I have received so many comments and emails and phone calls and facebook posts and wow. So many people with so many different opinions! I’d like to thank those of you who have given me so much support through all of this – and that actually includes those of you who shared with me your feelings that I should not conclude pumping. I realize you are (hopefully) sharing with me your thoughts out of love and concern and I appreciate that.
I wanted to give an update on how the weaning is going.
Ha. Just kidding. No, it really is going better. I actually found a somewhat decent article on the mechanics of weaning. I can tell my supply is slowing dropping off. I realize now that I was crazy impatient in this whole process and expecting that my body would go from producing 1 gallon of milk a day to 0 ounces a day was going to happen in a few days was a bit naïve. I really think the B6 is helping too. I also try to go longer and longer between pumping and do a slightly smaller amount each time. I use ice packs whenever I can and I have been wearing sports bras all day and night for a week now. These things are really helping with the physical side of weaning.
As for the emotional --
Whew. I don’t know. I’ve read so much stuff on this (like this and this and this). I’ve read through everyone’s comments multiple times about not feeling guilty. I think in the end, I am still trying to have peace about this decision. I’m using the space I have here as a therapy of sorts in order to do that.
I’m a proponent of taking care of your children. I have never been a huge breastfeeding or bust (ha. I just made that up but that’s clever. Lactivists should coin that) Anyway, I’ve never been one of those crazy breastmilk people. I wanted to give it a shot because with the boys being so early, I felt like one of the few things I could do was provide them with some natural anti-bodies during their uphill struggle to just develop. I think it helped their undeveloped immune system and I’m still glad for that.
I have pumped every 3-4 hours since they were born nearly 6 months ago. I have never had the luxury of just feeding them. Even when I was tandem nursing, I would have to pump afterward because I was so engorged. I decided to pump exclusively when I went back to work (two weeks after we finally got them home) so we wouldn’t have nipple issues. I have seldom had the sweet bond that can come from nursing a baby. Have no doubt, nursing twins is a job. It is work. At least for me, it seldom was the sweet cuddle time I would have enjoyed. Maybe we would’ve gotten there eventually? And as for losing weight, I slimmed down fairly quickly but I still had an extra 10lbs on while breastfeeding. Just weaning in the last week I have already lost 5lbs.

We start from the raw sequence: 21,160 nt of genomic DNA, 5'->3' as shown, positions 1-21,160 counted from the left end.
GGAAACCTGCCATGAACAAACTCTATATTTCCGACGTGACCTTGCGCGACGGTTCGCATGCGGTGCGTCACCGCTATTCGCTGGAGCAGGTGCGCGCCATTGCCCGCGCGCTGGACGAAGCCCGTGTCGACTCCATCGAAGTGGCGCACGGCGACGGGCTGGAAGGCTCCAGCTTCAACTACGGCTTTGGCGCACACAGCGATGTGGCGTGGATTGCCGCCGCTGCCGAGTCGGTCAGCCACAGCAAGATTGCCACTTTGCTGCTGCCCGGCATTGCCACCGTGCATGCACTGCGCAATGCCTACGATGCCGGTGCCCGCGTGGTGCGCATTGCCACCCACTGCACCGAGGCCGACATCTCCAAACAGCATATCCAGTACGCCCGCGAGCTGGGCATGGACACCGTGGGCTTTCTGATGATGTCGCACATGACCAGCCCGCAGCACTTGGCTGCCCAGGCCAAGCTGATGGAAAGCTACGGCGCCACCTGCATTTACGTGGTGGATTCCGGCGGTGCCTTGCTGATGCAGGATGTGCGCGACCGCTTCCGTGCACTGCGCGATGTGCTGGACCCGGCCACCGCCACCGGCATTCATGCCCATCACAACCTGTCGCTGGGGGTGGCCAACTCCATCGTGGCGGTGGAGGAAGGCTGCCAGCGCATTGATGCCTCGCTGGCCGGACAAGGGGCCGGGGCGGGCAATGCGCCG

I have had mastitis. I have had severe bleeding and even given them pink breast milk. I have had plugged ducts that have dropped me to the floor and caused me to cry in pain for hours. I have pumped for hours at a time to work out ducts. I have used heat and ice and massage. I have called hotlines at 3am. I have altered my diet. I have taken fenugreek to be able to produce enough. I have bought a deep freezer just to store any extra I could produce. I have pumped in every place imaginable including on a toilet in a bathroom at a restaurant, under my desk at work, bare chested in an airport bathroom during a 20 min layover, in the back of a rental car, in the passenger seat of our car on the way to wherever. I have bought nipple shields and pads and storage bags and pump parts and nursing bras and nursing pillows and hands-free pump bras and lactose free everything and yeast free everything and creams and cloth covers and so on. Besides not sleeping, I have missed countless opportunities to be with my boys or friends or my husband so I could go back to my bedroom and not disturb anyone. I have missed meetings at work. I have missed movies and poker nights. I have done all of this, and more, without complaint. I know I have sacrificed for this.
And despite all of this, I’m having a hard time with the guilt. I think this comes from feeling like a lot of my worth to them is providing breast milk since I’m gone most of the day at work. If I can’t physically be there for them, at least I could provide something physical. And now that I don’t have that anymore, I’m having a hard time feeling valuable to them. I know that is ridiculous. My logical brain tells me that I do a lot for them (not the least of which is listed above), but my emotional mommy-guilt brain tells me I need to do more.
So that’s where I’m at. I’m sure in another few weeks I’ll see them thriving and I’ll have the opportunity to sleep and get my hormones all balanced again and things will be looking up. At least I’m hoping for that.
Until then, though, I thought I’d share one last thing. It’s a great piece about being judgmental. I’ve realized through this whole process how incredibly judgmental we can be of each other and ourselves. In fact, most of our judgments of each other are really insecurities we have within ourselves. I think that’s why we see it so much in the world of parenting. We all feel insecure as parents. It’s an area where we get little feedback and where we don’t know how to define “success”. That’s a tough grading curve. My favorite part of this piece is the following analogy –
“A man spends all of his day in a coal mine and his entire body and face are filthy. As he arrives home he sees a mirror his wife has bought. He looks at the mirror and sees that his reflection is dirty, so he takes a rag and starts cleaning the mirror. He tries and tries with all his might but his face still remains dirty. Of course this man is acting foolishly, as it is not a problem with the mirror but rather his own filth.”
Have a wonderful weekend.